Thanks to Jason Jones and Paul Hamel for sharing their knowledge on Cerulean Warbler ecology. Pierre Bannon, François Shaffer, Dan Derbyshire, Don Sutherland, Jon McCracken, Jody Allair, Valerie Blazeski, and Rachel Mayberry provided unpublished data on occurrence and abundance and site habitat descriptions. The report benefited from comments and perspectives provided by Peter Blancher, Ruben Boles, Vivian Brownell, Lucy Emmott, Patrick Hubert, Darren Irwin, Jason Jones, Marty Leonard, Annie Levesque, Rachel Mayberry, Jon McCracken, Bill Montevechhi, Joe Nocera, Don Sutherland, Megan Rasmussen, and Lauren Trute. Alain Filion (COSEWIC secretariat) provided information on the index of area of occupancy. Funding for preparation of this report was provided by the Canadian Wildlife Service of Environment Canada.

Authorities Consulted

The following list includes only those persons who contributed substantially to this report. However, the report writer also wishes to thank all those who provided input, including the Conservation Data Centres, Natural Heritage Information Centres and Parks Canada Agency, as well as representatives of the provinces corresponding to the species’ range.

P. Bannon. Author of Où observer les oiseaux au Québec. Montréal QC.

P. Blancher. Scientist, Environment Canada, National Wildlife Research Centre, Ottawa, ON.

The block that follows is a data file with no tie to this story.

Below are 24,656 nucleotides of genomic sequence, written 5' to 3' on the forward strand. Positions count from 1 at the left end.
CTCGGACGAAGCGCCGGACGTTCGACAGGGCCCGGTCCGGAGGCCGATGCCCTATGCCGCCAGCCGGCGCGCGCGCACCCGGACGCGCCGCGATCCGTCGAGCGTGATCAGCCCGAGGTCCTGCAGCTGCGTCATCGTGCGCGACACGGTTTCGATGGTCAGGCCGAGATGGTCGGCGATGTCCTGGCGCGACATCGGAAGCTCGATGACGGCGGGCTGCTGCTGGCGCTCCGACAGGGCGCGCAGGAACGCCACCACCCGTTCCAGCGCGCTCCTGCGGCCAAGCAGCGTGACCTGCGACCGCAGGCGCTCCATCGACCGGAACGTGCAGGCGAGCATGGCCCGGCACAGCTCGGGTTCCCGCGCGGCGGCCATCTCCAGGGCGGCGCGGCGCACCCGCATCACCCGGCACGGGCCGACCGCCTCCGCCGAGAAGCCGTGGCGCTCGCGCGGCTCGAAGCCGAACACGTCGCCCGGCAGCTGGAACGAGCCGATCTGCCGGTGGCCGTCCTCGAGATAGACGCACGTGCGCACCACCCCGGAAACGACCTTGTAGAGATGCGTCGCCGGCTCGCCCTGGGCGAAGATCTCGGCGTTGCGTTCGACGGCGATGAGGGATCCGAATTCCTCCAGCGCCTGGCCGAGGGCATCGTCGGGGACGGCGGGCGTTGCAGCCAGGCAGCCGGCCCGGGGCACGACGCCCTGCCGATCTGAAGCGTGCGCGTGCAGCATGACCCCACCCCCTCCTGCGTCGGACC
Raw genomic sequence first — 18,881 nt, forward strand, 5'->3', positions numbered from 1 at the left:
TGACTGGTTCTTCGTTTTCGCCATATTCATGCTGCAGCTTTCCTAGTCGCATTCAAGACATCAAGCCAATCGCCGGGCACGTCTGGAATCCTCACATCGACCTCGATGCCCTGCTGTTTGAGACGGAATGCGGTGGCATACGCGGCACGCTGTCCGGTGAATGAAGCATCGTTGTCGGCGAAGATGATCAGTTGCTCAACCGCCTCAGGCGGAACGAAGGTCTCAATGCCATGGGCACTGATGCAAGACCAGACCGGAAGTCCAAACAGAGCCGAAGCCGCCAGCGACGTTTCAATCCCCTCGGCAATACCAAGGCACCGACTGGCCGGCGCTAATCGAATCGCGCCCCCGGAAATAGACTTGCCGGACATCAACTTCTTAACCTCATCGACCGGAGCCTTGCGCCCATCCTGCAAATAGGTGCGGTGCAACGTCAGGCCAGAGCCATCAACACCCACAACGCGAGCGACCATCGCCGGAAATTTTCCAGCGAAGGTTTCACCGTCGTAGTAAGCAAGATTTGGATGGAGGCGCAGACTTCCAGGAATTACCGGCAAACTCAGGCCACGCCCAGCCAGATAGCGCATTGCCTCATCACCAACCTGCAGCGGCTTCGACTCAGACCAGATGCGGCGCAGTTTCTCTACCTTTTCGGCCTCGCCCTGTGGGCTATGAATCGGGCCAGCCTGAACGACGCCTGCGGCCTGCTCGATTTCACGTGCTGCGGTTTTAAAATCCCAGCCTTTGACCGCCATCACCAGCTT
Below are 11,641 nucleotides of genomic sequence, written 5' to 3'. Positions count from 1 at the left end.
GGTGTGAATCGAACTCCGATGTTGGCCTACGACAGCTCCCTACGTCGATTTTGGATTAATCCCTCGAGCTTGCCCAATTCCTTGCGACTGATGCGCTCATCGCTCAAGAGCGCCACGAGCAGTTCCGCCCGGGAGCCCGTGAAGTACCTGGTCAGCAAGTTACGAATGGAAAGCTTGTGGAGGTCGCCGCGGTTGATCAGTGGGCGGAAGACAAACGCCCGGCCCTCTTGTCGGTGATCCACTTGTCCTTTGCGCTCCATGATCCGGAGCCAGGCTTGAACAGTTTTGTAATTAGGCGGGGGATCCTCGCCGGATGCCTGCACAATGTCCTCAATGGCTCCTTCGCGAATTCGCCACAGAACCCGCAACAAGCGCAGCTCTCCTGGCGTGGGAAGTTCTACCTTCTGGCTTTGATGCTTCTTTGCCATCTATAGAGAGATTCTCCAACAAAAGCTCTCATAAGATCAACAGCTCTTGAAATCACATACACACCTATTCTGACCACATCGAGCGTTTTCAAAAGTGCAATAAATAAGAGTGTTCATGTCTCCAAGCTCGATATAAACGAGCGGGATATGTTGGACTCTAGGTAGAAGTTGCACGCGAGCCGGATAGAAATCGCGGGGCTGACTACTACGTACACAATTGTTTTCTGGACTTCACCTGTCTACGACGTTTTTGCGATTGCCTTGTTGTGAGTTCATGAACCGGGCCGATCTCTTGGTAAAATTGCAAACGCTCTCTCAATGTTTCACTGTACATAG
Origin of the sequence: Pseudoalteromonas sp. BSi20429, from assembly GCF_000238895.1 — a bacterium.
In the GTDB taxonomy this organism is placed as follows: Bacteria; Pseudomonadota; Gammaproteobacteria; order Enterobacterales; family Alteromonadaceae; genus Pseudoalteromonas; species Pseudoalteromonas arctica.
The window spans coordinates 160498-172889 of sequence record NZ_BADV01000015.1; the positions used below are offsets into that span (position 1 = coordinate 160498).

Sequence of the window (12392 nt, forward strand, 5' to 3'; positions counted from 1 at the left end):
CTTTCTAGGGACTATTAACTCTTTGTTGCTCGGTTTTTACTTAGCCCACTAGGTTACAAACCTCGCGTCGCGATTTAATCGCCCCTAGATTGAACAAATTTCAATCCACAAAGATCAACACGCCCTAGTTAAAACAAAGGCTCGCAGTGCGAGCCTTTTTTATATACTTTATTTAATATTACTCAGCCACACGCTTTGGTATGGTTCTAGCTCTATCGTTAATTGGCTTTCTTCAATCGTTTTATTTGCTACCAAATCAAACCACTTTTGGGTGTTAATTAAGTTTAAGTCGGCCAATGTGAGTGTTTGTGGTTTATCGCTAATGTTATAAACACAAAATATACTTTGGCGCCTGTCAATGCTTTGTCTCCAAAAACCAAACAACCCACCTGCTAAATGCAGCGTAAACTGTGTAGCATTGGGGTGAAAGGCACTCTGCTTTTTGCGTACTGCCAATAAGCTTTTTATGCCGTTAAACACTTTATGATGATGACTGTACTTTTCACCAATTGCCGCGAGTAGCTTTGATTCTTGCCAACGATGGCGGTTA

V. Blazeski. Resource Conservation Manager. Rideau Canal National Historic Site, Parks Canada. Smiths Fall, ON.

D. Derbyshire. Biologist, Frontenac Bird Studies. Perth, ON.

P.B. Hamel. Biologist. Center for Bottomland Hardwoods Research

Stoneville, MS.

M. Gosselin. Collections Manager, Vertebrate Section, Canadian Museum of Nature. Gatineau, QC.

J. Jones. Senior Ecologist.Tetra Tech EC- Sciences. Boston, MA.

J. McCracken. Director, National Programs. Bird Studies Canada-Études d’Oiseaux Canada. Port Rowan, ON.

P. Nantel. Specialist, Species Assessment. Ecological Integrity Branch, Parks Canada.

A. Paquet. Wildlife Technician, ministère des Ressources naturelles et de la Faune du Québec, Faune Québec, Direction de l’expertise sur la faune et ses habitats. Québec (Québec).

R.J. Robertson. Professor of Biology. Queen’s University. Kingston, ON.  

F. Shaffer. Wildlife Biologist. Canadian Wildlife Service, Environment Canada, QC.

D.A. Sutherland. Zoologist. Ontario Natural Heritage Information Centre, Biodiversity Section, Fish & Wildlife Branch, Ontario Ministry of Natural Resources. Peterborough, ON.

J. Wu. Data Management and Mapping Specialist, Species Assessment Section - COSEWIC Secretariat. Canadian Wildlife Service, Environment Canada. Gatineau, QC.

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Biographical Summary of Report Writer

Carl Savignac is director of Dendroica Environnement et Faune, an environmental consulting firm specializing in studies on the conservation of species at risk, wetlands conservation and the assessment of the impacts of industrial development projects on birds. Carl has been studying birds for over 20 years and has conducted numerous field studies in several Canadian provinces and territories in both Canada’s temperate and boreal forests. He has written several scientific reports and publications on woodpeckers, raptors, passerines, and species at risk, including seven provincial and federal species status reports. Since 2008, he has been coordinating stewardship conservation projects with private landowners in southern Quebec on forested wetlands, Red-headed Woodpecker, American Ginseng, Golden-winged Warbler and Peregrine Falcon.